Examination of the child’s head at regular intervals using a louse comb allows the diagnosis of louse infestation at an early stage. Early diagnosis makes treatment easier and reduces the possibility of infesting others. In times and areas when louse infestations are common, weekly examinations of children, especially those 4–15 yrs old, carried out by their parents will aid control. Additional examinations are necessary if the child came in contact with infested individuals, if the child frequently scratches his/her head, or if nits suddenly appear on the child’s hair. Keeping long hair tidy could be helpful in the prevention of infestations with head lice.
Clothes, towels, bedding, combs and brushes, which came in contact with the infested individual, can be disinfected either by leaving them outside for at least 2 weeks or by washing them at 60 °C(140 degrees F) for 30 minutes. This is because adult lice can survive only one to two days without a blood meal, and are highly dependent on human body warmth. An insecticidal treatment of the house and furniture is not necessary.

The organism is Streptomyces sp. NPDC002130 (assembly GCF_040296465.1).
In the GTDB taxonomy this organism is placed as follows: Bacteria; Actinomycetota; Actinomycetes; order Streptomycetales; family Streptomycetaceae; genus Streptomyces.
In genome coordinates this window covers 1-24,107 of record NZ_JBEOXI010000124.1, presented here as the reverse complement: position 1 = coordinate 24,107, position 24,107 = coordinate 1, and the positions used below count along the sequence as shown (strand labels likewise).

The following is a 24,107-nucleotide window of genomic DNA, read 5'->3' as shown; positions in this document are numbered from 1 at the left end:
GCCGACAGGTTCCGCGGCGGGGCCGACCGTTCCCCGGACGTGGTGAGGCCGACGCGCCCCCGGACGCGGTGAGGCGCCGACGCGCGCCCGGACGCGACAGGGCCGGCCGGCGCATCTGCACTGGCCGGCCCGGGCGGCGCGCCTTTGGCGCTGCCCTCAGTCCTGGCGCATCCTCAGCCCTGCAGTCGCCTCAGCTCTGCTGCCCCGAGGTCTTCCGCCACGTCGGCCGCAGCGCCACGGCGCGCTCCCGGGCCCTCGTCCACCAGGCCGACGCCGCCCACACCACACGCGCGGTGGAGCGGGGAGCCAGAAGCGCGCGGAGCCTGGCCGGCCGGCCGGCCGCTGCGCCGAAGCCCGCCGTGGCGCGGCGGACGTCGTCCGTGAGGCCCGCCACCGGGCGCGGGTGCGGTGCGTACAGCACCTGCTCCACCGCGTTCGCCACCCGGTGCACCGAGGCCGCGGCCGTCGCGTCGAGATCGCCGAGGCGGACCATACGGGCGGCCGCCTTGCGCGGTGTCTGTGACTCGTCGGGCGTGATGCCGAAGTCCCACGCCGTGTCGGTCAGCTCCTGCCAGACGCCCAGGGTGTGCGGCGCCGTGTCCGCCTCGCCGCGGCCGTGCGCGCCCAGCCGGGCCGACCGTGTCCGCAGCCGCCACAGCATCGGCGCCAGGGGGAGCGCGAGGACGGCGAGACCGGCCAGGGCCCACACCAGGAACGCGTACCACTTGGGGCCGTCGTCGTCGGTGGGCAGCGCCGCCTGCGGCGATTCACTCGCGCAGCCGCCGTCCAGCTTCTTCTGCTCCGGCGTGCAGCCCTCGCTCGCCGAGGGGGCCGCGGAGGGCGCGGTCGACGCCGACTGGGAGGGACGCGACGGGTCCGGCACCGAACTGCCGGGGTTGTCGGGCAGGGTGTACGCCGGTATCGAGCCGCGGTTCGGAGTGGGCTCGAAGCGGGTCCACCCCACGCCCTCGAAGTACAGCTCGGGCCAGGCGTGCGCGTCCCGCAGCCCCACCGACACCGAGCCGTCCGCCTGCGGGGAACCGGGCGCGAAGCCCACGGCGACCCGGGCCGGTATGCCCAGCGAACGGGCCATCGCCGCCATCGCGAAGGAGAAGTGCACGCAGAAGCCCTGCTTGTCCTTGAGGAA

Shaving the head can effective treat lice. Wet combing a few times a day for a few weeks may also get rid of the infestation in half of people. This requires the use of a special lice comb with extra fine teeth. This is the recommended method for infants and women who are pregnant.
There are many medications which can kill lice. Dimeticone is between 70 and 97% effective with a low rate of side effects and thus is seen as the prefered treatment. It works by physical means and there is no evidence of resistance. Invermectin is around 80% effective but can cause local skin irritation. Malathion has an effectiveness around 90% but there's the possibility of toxicity. Pyrethroids such as permethrin while commonly used have lower rates of effectiveness due to the resistance among lice. Effectiveness varies from 10 to 80% depending on the population studied. Medications within a lotions appear to work better than those within a shampoo.
Tea tree oil has been promoted as a treatment for head lice; however, there is disagreement on its effectiveness. A 2012 review of head lice treatment recommended against the use of tea tree oil for children because it could cause skin irritation or allergic reactions, because of contraindications, and because of a lack of knowledge about the oil's safety and effectiveness. Other home remedies such as putting vinegar, isopropyl alcohol, olive oil, mayonnaise, or melted butter under a shower cap have been disproven. The CDC states that swimming has no effect on lice, and can decrease the effectiveness of some treatments.